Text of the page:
What is required for the students during the clinical experiences?
Each rotation the student is required to complete will have learning objectives that will guide the experience. These will be provided to both the preceptor and the student in advance of the rotation. On the first day of the rotation, preceptors should meet with the student to discuss mutual expectations, and should have a mid-rotation meeting to assess progress. Daily, informal honest feedback is important to help a student refine their skills and grow into successful health professionals. A final evaluation completed by the preceptor will assess the student’s knowledge, assessment and clinical reasoning skills, and professionalism. Program clinical staff are available at any time throughout the rotation to provide support as needed.
How do I best incorporate a student into my practice setting?
Effective preceptors create an atmosphere that allows the student appropriate learning opportunities. It is typical on the first day or two to allow the student to become oriented to the practice and observe the preceptor. Then after a preceptor observes the student performing history and physical examinations, and feels comfortable with their skills, they should be able to progress to doing these without direct observation. The student then can present the patient to the preceptor, discuss possible next steps and complete the patient visit with the preceptor confirming the student’s findings. Periodic direct observation throughout the rotation is recommended.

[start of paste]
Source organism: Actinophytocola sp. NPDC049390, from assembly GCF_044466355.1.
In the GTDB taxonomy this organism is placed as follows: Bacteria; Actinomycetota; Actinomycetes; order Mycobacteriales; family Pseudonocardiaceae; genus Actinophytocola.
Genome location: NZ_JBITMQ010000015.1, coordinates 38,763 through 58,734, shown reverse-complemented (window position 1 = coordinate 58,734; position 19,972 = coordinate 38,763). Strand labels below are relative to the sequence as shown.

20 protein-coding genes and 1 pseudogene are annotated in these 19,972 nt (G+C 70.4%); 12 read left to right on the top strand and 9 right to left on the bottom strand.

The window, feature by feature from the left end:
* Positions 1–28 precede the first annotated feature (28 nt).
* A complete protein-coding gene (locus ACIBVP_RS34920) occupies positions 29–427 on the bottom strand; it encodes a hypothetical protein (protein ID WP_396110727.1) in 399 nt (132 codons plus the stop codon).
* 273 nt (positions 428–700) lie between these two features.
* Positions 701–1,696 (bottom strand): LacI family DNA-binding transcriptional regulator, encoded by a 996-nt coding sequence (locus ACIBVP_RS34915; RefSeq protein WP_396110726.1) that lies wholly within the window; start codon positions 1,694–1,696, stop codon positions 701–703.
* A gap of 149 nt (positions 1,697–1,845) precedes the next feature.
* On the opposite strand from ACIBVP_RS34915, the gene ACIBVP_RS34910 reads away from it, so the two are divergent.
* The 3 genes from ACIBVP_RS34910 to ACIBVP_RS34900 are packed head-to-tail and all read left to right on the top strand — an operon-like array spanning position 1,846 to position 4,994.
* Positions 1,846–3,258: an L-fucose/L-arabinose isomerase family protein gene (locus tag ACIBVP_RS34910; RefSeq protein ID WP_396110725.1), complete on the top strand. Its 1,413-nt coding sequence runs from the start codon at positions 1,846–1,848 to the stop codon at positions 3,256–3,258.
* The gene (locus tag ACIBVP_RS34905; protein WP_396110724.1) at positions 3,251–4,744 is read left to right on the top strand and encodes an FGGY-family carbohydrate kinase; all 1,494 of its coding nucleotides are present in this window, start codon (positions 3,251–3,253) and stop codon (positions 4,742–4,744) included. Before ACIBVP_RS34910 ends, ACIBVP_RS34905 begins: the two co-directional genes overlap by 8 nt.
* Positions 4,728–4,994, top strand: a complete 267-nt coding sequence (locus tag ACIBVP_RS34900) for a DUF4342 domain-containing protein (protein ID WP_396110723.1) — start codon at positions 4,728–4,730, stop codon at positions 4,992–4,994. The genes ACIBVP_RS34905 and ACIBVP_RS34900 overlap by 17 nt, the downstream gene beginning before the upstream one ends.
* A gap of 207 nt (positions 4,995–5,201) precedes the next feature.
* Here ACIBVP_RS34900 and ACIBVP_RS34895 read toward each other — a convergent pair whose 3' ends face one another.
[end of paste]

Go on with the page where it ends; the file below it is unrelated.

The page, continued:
Students also need to practice clinical procedures as opportunities arise. This includes phlebotomy, starting IVs, wound care, splinting and pap smears, which are taught in the first year and need to be reinforced throughout the clinical year. Students in a surgical setting need to be involved in the pre- and postoperative management of patients, and as appropriate, should assist in surgery.
Can the student spend time with other colleagues in the practice?